ISKCON and the Gouda Sampradaya are Vaishnavism, and the Hare Krishnas are Vaishnavas. Gaudiya Vaisnavas are not pure Vaisnavas. After all, primordial Vaishnava texts such as Vishnu Purana, Yoga Vasishtha are not considered authoritative here. ISKCON does not recognize the traditional way of Vaishnava religion, except for Vishnu the supreme deity. His place was taken by the shepherd Krishna, who came from the cult of the abhirov shepherds. The Vaishnavas have four lineages: Rudra, Brahma, Lakshmi and Kumara. But the direction of Gaudiya does not apply here. The Krishnas try to add authority to themselves by posing as followers of Brahma. But their teaching is very different.

ISKCON and the Gaudiya Math are the only followers of Caitanya Mahaprabhu and the Gaudiya Sampradaya. The major Gaudiya Vaishnavist movements do not recognize Prabhupada and his disciples as the authoritative representatives of their family. Back at the end of the 19th century, Bhaktivinod Thakura, together with his son Bhaktisiddhanta Saraswati, took and declared the rest of the Gaudiya teachings unauthorized, mired in lies. With connections to British colonial power, the thinkers were able to promote their cult.

ISKCON Books are Indian Vedas. The fact that these philosophical records are the Vedas is only mentioned in them. But that doesn't give them overall authority. The true spirit of the Upanishads and Vedas is alien to the creations of the Gaudis, besides, the basis of their philosophy (the identity of God and soul) is criticized with might and main.

ISKCON, like Gaudiya Vaishnavism, is popular in India. This teaching is known there to a maximum of one percent of people. Even in the homeland of the tradition, Bengal, there are quite few followers, in contrast to the much more traditional directions of Hinduism.

ISKCON and Gaudiya Vaishnavism are taught by professional gurus. Bhaktivinod Thakur was a lawyer in the colonial British government. Abhay Charan, before becoming Prabhupada, was a pharmacist who graduated from a Christian college. So ISKCON gurus are not professional or hereditary brahmana thinkers. Continuity from authoritative traditions was not envisaged. As a result, the spirituality of the community was shaped in such a way that it was expressed in a series of sex scandals with children in the 1970s and in the criminal train that accompanied the movement in the West. Hare Krishnas began to be associated with extortion and drugs, and not with spirituality.

In Krishnaism, Shiva and other deities are demigods. Hinduism honors Shiva, Brahma and other gods as complete supreme beings. But in the tradition of Gaudiya Vaishnavism, the Indian word “deva” is translated not as “god” but as “demigod”. This is done on purpose to diminish the importance of other deities in relation to Krishna. The first of the Vedas says about the gods that they are all equally great. In Hinduism in general, Shiva is considered not something that is not a demigod, but on the contrary, a Great God. His cult is very ancient and revered by the people. But the attitude towards Krishna in India is not so straightforward.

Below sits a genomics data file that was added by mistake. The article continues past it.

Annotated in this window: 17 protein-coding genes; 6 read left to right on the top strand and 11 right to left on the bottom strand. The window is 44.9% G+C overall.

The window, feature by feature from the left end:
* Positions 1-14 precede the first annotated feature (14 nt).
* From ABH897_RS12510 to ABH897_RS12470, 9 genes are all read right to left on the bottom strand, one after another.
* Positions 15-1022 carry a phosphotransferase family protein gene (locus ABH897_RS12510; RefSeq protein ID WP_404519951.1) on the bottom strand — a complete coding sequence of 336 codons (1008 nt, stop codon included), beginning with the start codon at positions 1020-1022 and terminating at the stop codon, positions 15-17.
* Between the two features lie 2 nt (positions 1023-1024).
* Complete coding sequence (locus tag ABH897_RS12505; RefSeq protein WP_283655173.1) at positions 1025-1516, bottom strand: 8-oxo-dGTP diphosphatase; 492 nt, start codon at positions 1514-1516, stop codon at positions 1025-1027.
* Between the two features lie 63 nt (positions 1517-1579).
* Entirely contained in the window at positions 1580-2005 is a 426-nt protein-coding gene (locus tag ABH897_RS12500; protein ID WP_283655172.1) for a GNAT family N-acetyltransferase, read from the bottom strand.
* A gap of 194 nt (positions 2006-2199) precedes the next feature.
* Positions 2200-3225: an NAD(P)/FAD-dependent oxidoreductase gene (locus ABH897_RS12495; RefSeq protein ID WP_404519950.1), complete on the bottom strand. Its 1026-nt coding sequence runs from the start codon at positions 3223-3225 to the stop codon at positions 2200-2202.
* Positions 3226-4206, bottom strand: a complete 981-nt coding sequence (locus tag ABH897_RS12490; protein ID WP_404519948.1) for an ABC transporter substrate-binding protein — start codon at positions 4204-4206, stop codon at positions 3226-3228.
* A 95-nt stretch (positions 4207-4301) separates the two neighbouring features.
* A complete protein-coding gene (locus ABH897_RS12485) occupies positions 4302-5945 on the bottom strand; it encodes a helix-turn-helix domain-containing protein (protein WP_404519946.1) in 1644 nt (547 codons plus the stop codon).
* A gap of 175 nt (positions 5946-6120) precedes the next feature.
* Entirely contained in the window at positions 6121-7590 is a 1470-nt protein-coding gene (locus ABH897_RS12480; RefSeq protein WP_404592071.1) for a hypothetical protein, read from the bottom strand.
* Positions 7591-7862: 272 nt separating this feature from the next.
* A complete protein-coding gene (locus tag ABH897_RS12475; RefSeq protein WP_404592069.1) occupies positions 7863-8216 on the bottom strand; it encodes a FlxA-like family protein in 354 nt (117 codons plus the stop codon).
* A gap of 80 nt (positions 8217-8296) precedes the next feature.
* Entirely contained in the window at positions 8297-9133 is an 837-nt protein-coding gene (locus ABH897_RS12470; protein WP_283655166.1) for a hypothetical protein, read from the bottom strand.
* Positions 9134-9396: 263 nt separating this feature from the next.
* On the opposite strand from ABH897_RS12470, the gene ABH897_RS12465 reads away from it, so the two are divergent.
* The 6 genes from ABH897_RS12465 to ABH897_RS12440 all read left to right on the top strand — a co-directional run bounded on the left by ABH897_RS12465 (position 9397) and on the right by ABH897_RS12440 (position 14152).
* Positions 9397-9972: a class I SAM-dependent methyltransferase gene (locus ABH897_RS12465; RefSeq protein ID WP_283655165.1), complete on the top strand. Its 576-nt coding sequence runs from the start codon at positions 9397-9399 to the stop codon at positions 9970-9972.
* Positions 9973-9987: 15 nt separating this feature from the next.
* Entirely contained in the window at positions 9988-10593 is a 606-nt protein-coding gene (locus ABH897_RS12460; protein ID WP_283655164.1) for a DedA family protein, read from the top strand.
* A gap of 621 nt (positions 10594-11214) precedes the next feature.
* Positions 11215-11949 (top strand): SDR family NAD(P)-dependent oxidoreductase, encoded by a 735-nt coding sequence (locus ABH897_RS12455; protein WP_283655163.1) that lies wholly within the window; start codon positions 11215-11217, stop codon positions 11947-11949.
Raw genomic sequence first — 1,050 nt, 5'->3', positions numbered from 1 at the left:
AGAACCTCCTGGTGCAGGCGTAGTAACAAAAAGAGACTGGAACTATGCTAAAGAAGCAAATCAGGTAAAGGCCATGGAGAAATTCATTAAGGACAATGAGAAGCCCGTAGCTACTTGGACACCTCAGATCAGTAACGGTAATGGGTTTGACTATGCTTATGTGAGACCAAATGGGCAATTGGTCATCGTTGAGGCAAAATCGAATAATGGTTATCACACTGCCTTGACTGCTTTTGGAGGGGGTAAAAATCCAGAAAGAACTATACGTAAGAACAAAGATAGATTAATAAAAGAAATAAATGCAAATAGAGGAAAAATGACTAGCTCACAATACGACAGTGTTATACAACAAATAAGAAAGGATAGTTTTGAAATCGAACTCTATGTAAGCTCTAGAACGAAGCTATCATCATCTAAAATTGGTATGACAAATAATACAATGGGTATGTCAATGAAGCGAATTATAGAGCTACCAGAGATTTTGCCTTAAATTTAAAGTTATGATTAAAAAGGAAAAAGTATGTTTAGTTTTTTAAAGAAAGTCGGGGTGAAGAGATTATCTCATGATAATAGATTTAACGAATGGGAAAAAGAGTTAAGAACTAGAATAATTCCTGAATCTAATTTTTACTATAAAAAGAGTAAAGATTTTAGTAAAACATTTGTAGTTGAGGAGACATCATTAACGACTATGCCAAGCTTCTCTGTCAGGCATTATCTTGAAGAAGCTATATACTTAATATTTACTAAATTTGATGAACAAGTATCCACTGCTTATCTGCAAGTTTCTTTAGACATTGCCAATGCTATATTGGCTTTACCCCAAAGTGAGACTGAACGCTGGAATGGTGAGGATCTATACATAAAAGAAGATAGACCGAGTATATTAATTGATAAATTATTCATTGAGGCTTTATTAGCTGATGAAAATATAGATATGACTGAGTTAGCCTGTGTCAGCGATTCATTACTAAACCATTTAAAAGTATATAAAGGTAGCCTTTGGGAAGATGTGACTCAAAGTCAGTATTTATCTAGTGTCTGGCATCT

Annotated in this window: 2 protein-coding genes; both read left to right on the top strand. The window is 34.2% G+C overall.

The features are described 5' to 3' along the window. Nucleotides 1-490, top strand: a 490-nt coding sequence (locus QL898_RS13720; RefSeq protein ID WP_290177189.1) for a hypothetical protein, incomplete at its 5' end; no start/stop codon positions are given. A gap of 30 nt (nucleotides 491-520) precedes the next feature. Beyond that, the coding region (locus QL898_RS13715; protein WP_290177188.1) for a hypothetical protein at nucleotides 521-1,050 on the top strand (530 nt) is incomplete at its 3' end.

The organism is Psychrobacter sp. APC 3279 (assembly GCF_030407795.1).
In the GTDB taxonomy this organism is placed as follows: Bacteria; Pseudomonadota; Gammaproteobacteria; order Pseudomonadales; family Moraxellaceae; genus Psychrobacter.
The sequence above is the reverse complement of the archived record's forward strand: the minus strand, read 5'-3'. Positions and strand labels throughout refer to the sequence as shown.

Krishnas perceive God only as a person. After the 16th century, Gaudiya Vaishnavism thinkers put forward the idea that the impersonal absolute, Brahman, is the illumination of the god Govinda. This primitive and naturalistic philosophy still dominates ISKCON today. But traditional Hinduism believes that the absolute can take the form of a person (God, Ishtadevata, Bhagavan), and an impersonal form (Brahman, Sadashiva).

The distribution of books by Hare Krishnas is their spiritual activity. In fact, the distribution of Gaudiya Vaishnava literature is a business as usual built by the Bhaktivedanta Book Trust. Almighty and absolute God does not need such help to spread the truth, especially if it leads to the enrichment of the book publisher.

Through practices, Hare Krishnas can be freed from samsara. The Gaudias are offered to practice goloka, but its goal is not liberation from samsara at all. This is the same world where karma acts like others. And Hinduism considers the attainment of Nirvana and the state of Brahman to be real liberation. Yoga practitioners consider the higher and lower worlds to be hindrances, because samsara operates there. For them, she is a symbol of eternal torment.

Hare Krsna is a Vedic mantra. There is no such mantra in the Vedas. It appeared in the already modern text "Kalisantarana Upanishad". And this mantra is not included in the canon of the sacred texts of Hinduism.

Hare Krishnas respect women, considering them equal. Gaudiya Vaishnavism emerged on the basis of Islamic views. It is not surprising that sexism and patriarchy are clearly expressed here. In ISKCON, men are kept separate from women, they cannot occupy top positions, there are divisions in clothing. One of the leaders of the Hare Krishna community, Kirtanananda Swami, generally said that the drum, the dog and the wife get better from being beaten. In the Bhagavad Purana, Prabhupada deliberately speaks primitively about the womb, calling it a stinking womb, a breeding ground for worms and worms, a mess of blood, urine and stool. But in Hindu and Buddhist philosophy, being in the womb, on the contrary, is compared with divine consciousness and carelessness. There are even practices designed to return the soul to that state.

Hare Krishna sexuality is not sinful. And again it is worth remembering that the doctrine was created on the basis of Islam, in which sexuality is prohibited. Sex is recognized only as a means of reproduction. But in Hinduism in general there is a pronounced cult of sexuality. There are often revered symbols of male and female genitals, images of copulating gods. In Hinduism, sex is not low and sinful; in some teachings, it is generally a tool for spiritual development.